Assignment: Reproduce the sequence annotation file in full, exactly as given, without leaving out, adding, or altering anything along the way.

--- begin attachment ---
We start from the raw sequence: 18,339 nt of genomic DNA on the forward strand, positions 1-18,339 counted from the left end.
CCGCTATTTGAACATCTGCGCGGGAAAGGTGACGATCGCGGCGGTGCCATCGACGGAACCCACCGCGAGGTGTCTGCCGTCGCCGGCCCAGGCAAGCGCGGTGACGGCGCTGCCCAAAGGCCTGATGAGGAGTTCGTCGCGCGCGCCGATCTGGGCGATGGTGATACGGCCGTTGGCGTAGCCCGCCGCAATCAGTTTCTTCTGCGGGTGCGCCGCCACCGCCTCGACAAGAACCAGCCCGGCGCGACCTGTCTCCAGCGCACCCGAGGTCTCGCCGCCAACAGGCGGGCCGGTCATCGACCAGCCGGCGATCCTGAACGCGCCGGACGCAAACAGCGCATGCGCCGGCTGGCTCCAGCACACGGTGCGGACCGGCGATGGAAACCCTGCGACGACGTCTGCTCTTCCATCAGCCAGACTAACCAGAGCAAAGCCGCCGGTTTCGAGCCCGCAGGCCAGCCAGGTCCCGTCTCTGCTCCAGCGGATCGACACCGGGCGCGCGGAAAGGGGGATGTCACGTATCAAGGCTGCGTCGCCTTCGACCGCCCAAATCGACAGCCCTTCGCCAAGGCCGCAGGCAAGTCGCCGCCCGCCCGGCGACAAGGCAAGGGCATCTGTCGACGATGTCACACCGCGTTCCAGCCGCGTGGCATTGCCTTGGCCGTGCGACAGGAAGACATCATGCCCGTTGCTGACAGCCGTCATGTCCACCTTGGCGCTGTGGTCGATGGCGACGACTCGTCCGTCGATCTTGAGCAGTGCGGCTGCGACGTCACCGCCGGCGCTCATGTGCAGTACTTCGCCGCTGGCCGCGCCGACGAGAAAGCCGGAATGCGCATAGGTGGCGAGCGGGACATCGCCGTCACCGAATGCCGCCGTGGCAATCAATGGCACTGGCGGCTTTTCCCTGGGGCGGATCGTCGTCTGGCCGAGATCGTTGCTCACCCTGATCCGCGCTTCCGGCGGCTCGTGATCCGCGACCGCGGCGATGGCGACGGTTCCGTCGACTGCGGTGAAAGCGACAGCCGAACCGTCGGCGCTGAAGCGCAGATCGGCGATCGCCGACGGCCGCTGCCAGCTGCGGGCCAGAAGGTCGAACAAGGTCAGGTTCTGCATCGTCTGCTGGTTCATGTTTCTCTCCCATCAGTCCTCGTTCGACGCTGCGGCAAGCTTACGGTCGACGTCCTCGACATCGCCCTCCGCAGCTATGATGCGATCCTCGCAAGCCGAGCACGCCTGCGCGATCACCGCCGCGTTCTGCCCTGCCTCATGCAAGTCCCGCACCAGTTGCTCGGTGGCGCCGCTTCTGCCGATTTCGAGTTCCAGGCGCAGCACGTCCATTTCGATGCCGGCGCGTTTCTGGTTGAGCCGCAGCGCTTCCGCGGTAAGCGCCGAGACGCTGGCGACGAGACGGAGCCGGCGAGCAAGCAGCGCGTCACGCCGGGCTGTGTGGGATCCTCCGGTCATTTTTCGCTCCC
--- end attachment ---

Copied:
We start from the raw sequence: 18,339 nt of genomic DNA on the forward strand, positions 1-18,339 counted from the left end.
CCGCTATTTGAACATCTGCGCGGGAAAGGTGACGATCGCGGCGGTGCCATCGACGGAACCCACCGCGAGGTGTCTGCCGTCGCCGGCCCAGGCAAGCGCGGTGACGGCGCTGCCCAAAGGCCTGATGAGGAGTTCGTCGCGCGCGCCGATCTGGGCGATGGTGATACGGCCGTTGGCGTAGCCCGCCGCAATCAGTTTCTTCTGCGGGTGCGCCGCCACCGCCTCGACAAGAACCAGCCCGGCGCGACCTGTCTCCAGCGCACCCGAGGTCTCGCCGCCAACAGGCGGGCCGGTCATCGACCAGCCGGCGATCCTGAACGCGCCGGACGCAAACAGCGCATGCGCCGGCTGGCTCCAGCACACGGTGCGGACCGGCGATGGAAACCCTGCGACGACGTCTGCTCTTCCATCAGCCAGACTAACCAGAGCAAAGCCGCCGGTTTCGAGCCCGCAGGCCAGCCAGGTCCCGTCTCTGCTCCAGCGGATCGACACCGGGCGCGCGGAAAGGGGGATGTCACGTATCAAGGCTGCGTCGCCTTCGACCGCCCAAATCGACAGCCCTTCGCCAAGGCCGCAGGCAAGTCGCCGCCCGCCCGGCGACAAGGCAAGGGCATCTGTCGACGATGTCACACCGCGTTCCAGCCGCGTGGCATTGCCTTGGCCGTGCGACAGGAAGACATCATGCCCGTTGCTGACAGCCGTCATGTCCACCTTGGCGCTGTGGTCGATGGCGACGACTCGTCCGTCGATCTTGAGCAGTGCGGCTGCGACGTCACCGCCGGCGCTCATGTGCAGTACTTCGCCGCTGGCCGCGCCGACGAGAAAGCCGGAATGCGCATAGGTGGCGAGCGGGACATCGCCGTCACCGAATGCCGCCGTGGCAATCAATGGCACTGGCGGCTTTTCCCTGGGGCGGATCGTCGTCTGGCCGAGATCGTTGCTCACCCTGATCCGCGCTTCCGGCGGCTCGTGATCCGCGACCGCGGCGATGGCGACGGTTCCGTCGACTGCGGTGAAAGCGACAGCCGAACCGTCGGCGCTGAAGCGCAGATCGGCGATCGCCGACGGCCGCTGCCAGCTGCGGGCCAGAAGGTCGAACAAGGTCAGGTTCTGCATCGTCTGCTGGTTCATGTTTCTCTCCCATCAGTCCTCGTTCGACGCTGCGGCAAGCTTACGGTCGACGTCCTCGACATCGCCCTCCGCAGCTATGATGCGATCCTCGCAAGCCGAGCACGCCTGCGCGATCACCGCCGCGTTCTGCCCTGCCTCATGCAAGTCCCGCACCAGTTGCTCGGTGGCGCCGCTTCTGCCGATTTCGAGTTCCAGGCGCAGCACGTCCATTTCGATGCCGGCGCGTTTCTGGTTGAGCCGCAGCGCTTCCGCGGTAAGCGCCGAGACGCTGGCGACGAGACGGAGCCGGCGAGCAAGCAGCGCGTCACGCCGGGCTGTGTGGGATCCTCCGGTCATTTTTCGCTCCC